One symptom that people commonly experience after a brain injury is memory
loss or difficulty retaining memories. Our ability to remember things
is far more complicated than most people think. Often, we speak of our
memory in terms of whether it is “good” or “bad,”
but there is more to how our brain functions that affects our ability
to process memories. In this blog, we explain more about brain injuries
and memory loss.
Why Am I Losing My Memory After My Injury?
There are a few reason why a severe brain injury will cause a person to
lose their memory. For the most part, memory loss occurs because the brain
has been damaged in a way that delays or prevents the transportation of
information. Our brains are a complex system of information that is always
on the move. When your brain is
injured in an accident, it can make it difficult for information to get to where it needs to
go, which creates memory problems.
A brain injury can affect your cognitive abilities, including your ability
to make choices and comprehend and retain information. People who suffer
severe head injuries and have trouble with their memory often have difficulty
with the following things:
- Language and speech
- Concentrating or paying attention
- Controlling emotions and impulses
- Understanding new information
- Communicating with other people
- Decision-making or problem-solving
- Organizing and planning
Many of these cognitive functions are considered “building blocks”
for others, which means it is possible to experience multiple symptoms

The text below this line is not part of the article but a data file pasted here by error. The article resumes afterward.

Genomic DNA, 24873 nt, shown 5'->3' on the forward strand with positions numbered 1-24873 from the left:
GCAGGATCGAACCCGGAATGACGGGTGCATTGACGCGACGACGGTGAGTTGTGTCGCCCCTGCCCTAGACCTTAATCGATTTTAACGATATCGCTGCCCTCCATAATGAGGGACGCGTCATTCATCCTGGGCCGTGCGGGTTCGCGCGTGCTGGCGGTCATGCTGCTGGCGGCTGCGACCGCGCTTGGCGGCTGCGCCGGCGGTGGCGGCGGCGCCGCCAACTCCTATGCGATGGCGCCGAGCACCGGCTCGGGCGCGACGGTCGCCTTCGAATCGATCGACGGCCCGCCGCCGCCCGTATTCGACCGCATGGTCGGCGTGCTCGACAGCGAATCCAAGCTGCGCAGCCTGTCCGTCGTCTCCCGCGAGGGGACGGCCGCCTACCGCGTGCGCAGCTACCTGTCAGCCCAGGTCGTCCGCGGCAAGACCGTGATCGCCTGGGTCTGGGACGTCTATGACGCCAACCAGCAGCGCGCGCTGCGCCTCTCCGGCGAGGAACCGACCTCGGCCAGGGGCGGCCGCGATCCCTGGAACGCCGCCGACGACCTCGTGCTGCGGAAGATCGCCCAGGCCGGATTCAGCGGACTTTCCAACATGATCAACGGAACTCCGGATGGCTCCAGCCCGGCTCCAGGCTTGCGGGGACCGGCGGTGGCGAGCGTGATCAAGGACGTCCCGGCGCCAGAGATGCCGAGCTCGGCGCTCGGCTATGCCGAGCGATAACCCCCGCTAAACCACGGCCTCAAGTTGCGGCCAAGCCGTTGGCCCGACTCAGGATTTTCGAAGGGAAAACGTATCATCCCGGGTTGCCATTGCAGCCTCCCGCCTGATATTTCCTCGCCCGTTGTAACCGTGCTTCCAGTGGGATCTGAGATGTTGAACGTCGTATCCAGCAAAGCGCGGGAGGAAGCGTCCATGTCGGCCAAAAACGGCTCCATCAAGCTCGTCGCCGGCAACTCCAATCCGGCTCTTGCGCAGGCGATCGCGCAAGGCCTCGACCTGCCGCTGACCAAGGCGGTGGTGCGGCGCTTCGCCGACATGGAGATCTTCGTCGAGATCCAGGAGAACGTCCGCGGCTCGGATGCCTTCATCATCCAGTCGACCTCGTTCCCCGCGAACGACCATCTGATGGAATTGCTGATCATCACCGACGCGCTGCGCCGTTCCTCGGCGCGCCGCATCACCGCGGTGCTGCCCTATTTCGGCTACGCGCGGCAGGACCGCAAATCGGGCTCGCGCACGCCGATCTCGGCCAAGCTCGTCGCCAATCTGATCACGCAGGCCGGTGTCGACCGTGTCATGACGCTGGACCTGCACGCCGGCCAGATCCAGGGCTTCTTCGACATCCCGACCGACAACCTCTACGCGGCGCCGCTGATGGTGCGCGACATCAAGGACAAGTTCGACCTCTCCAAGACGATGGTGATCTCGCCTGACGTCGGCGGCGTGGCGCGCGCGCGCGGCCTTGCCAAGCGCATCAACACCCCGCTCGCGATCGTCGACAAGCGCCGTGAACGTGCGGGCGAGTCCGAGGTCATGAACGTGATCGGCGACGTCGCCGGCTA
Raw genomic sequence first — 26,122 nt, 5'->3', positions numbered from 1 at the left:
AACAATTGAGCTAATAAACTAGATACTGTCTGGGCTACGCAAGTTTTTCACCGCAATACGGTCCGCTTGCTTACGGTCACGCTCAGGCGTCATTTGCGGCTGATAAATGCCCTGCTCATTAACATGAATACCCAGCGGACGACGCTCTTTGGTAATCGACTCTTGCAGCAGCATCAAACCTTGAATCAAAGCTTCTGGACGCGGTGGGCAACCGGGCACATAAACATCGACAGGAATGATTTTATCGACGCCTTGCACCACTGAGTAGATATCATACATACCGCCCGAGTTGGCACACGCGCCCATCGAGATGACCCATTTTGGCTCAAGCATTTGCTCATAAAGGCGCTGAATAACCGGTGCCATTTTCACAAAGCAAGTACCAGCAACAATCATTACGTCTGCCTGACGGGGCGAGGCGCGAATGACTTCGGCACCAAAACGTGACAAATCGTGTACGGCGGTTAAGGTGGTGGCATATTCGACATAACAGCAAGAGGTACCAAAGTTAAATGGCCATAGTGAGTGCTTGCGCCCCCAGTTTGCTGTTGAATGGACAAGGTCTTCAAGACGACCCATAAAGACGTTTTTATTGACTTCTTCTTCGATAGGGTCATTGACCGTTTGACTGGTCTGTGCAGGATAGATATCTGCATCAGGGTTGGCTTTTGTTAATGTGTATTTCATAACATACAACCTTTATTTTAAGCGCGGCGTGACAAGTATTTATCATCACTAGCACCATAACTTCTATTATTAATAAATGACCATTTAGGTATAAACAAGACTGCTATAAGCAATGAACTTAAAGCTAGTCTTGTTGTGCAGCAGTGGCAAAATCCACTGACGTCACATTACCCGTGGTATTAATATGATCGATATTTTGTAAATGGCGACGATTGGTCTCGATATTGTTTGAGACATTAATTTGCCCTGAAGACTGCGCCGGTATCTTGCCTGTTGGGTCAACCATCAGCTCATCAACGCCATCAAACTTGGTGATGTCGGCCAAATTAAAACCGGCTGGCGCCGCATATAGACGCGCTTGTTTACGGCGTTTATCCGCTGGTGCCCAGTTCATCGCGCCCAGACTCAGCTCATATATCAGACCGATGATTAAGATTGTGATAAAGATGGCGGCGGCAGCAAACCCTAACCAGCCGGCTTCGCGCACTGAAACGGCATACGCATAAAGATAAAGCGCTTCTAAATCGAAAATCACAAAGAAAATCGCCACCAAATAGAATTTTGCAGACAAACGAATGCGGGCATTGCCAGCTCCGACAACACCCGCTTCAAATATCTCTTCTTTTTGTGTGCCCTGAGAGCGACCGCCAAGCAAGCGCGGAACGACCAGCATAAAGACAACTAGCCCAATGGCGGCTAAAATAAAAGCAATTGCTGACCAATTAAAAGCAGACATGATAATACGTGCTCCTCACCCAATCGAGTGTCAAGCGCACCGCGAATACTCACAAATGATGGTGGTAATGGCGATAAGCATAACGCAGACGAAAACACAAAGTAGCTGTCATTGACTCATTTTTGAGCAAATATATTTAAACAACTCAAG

for one injury.
Types of Memory Loss
The three types of memory and memory loss are:
Immediate Memory: Even without suffering a brain injury, our immediate memories can only
be retained for a limited amount of time. Immediate memory is our ability
to remember information that has been given to us within a few minutes,
such as repeating an address after you were recently given directions.
Short-Term Memory: This is the most common type of memory loss for people who have experienced
a brain injury. Short-term memory refers to a person’s ability to
remember information after 30 minutes. It is possible for a person to
have good immediate memory, but poor short-term memory.
Long-Term Memory: This refers to our ability to recall information days, weeks, or even
years after an event has taken place. People suffering from long-term
memory loss tend to describe the feeling of time flying by because they
are unable to recall those memories.
If a person is diagnosed with amnesia after suffering a brain injury, it
means they have lost their ability to access their stored memories. There
are two types of amnesia:
Retrograde: Affects memories prior to the accident.
Anterior: Affects memories after the accident.
As a person’s brain heals, it is common for their memories to slowly return.
Get Help With Your Accident Claim Today
If you have suffered a severe head injury in an accident, our team of
New York City personal injury lawyers can help you hold the negligent party responsible and recover compensation
for your damages. At Lurie, Ilchert, MacDonnell & Ryan LLP, we have
the resources you need to investigate your accident, collect evidence,
and negotiate a fair settlement with insurance carriers. Let us help you
obtain the compensation you deserve for your brain injury.
Contact our New York City personal injury attorneys
to schedule your free case evaluation today.